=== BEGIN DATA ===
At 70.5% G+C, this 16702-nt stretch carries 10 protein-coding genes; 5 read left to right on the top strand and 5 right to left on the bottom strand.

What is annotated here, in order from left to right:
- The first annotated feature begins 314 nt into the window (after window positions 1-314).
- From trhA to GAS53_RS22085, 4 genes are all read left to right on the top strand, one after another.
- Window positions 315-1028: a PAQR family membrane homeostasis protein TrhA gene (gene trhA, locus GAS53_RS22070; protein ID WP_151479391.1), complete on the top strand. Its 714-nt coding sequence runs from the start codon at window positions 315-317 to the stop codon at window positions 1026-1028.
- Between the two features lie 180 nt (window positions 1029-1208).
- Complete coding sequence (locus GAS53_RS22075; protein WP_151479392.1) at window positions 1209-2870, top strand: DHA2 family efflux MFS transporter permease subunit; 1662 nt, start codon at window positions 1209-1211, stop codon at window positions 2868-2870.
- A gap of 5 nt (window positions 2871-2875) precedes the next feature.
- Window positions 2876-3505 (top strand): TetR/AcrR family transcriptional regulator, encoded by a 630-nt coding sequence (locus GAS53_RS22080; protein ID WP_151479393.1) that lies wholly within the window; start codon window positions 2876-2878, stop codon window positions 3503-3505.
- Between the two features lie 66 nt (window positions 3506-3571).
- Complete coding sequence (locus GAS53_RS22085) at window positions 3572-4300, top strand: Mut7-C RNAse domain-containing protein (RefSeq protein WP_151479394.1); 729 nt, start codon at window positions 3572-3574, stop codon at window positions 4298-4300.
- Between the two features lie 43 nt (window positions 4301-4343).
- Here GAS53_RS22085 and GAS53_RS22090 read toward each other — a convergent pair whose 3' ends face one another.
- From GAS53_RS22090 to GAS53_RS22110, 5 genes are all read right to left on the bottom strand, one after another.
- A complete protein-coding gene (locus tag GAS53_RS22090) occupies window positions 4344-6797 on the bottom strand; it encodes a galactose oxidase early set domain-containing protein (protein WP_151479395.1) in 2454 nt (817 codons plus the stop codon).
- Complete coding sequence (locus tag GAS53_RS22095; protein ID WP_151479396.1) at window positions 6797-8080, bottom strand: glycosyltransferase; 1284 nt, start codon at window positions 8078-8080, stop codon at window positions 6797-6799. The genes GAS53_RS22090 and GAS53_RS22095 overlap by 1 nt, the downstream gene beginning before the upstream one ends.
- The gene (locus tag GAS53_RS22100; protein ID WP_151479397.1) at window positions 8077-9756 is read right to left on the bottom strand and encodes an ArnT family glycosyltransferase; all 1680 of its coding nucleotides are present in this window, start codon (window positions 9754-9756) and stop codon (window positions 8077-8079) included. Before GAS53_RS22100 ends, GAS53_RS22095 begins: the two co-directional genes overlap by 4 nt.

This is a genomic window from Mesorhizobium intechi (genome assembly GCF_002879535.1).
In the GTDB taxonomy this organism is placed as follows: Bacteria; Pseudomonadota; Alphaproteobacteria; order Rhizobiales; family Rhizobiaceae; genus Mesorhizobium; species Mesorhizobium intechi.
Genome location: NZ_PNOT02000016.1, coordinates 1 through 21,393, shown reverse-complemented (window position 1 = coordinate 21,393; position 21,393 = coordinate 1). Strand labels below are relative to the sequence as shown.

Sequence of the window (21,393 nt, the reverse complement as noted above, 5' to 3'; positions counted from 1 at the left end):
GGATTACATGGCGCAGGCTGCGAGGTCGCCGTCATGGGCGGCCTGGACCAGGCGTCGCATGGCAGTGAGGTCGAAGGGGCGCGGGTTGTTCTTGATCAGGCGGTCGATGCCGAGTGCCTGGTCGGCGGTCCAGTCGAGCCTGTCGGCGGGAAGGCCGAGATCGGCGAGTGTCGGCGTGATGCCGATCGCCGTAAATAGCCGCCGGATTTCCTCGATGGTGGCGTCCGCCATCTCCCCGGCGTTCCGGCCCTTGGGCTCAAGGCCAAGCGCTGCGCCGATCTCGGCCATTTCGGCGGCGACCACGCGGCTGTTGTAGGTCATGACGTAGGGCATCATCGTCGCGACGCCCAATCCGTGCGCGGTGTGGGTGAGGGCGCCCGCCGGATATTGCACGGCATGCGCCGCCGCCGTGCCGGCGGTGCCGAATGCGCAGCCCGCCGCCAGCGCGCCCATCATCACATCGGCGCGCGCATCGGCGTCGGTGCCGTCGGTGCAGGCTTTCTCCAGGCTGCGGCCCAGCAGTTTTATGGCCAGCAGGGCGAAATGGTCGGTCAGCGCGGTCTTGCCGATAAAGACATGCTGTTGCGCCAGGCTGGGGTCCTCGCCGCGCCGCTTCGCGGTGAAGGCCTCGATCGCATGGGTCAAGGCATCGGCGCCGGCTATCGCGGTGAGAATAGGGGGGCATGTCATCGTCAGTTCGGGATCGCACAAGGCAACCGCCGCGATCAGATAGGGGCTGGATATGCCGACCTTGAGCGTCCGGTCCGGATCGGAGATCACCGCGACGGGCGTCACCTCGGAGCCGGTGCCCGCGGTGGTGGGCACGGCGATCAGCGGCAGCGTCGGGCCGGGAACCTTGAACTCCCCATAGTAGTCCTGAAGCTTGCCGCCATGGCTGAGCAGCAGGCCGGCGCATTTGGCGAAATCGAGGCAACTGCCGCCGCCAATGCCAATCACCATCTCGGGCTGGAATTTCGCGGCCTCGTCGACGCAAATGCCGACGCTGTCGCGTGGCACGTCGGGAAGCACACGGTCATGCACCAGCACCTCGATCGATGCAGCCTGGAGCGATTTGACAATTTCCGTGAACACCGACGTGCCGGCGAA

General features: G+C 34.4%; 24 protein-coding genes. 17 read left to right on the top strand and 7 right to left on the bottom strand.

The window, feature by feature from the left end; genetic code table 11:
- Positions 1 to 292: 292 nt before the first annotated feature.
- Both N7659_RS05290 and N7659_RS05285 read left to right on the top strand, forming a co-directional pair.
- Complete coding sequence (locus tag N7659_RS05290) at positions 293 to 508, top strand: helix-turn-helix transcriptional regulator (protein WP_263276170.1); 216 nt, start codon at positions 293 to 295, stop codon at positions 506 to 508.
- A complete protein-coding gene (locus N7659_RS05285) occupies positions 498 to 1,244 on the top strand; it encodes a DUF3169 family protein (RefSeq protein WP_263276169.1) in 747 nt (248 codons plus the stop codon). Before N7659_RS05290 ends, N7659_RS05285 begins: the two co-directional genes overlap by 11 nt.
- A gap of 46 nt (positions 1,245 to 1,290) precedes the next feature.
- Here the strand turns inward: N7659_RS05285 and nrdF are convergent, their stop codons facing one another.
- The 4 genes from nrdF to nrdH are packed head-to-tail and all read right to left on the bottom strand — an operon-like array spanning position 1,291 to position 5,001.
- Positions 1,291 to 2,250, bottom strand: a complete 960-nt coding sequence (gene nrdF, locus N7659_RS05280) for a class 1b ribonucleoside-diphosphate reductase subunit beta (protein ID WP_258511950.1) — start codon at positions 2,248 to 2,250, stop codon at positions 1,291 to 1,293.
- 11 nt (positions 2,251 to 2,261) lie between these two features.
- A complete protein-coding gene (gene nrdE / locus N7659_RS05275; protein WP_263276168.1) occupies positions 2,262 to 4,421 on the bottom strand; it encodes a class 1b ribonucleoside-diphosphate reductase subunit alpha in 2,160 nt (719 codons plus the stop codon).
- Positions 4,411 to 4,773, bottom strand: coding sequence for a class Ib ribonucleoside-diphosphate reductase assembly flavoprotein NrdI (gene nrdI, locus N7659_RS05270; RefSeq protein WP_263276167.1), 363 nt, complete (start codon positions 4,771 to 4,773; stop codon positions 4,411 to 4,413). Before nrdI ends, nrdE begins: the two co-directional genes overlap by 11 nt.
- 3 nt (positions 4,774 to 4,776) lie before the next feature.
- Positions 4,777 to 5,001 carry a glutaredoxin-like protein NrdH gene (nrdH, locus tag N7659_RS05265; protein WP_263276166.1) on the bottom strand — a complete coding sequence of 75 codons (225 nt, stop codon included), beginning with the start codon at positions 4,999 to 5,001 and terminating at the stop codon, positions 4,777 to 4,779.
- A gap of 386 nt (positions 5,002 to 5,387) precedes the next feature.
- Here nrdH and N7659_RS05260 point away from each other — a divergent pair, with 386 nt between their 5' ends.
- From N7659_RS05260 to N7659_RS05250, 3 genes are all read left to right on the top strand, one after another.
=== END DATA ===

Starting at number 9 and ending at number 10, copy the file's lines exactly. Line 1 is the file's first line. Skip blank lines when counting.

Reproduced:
- Window positions 2876-3505 (top strand): TetR/AcrR family transcriptional regulator, encoded by a 630-nt coding sequence (locus GAS53_RS22080; protein ID WP_151479393.1) that lies wholly within the window; start codon window positions 2876-2878, stop codon window positions 3503-3505.
- Between the two features lie 66 nt (window positions 3506-3571).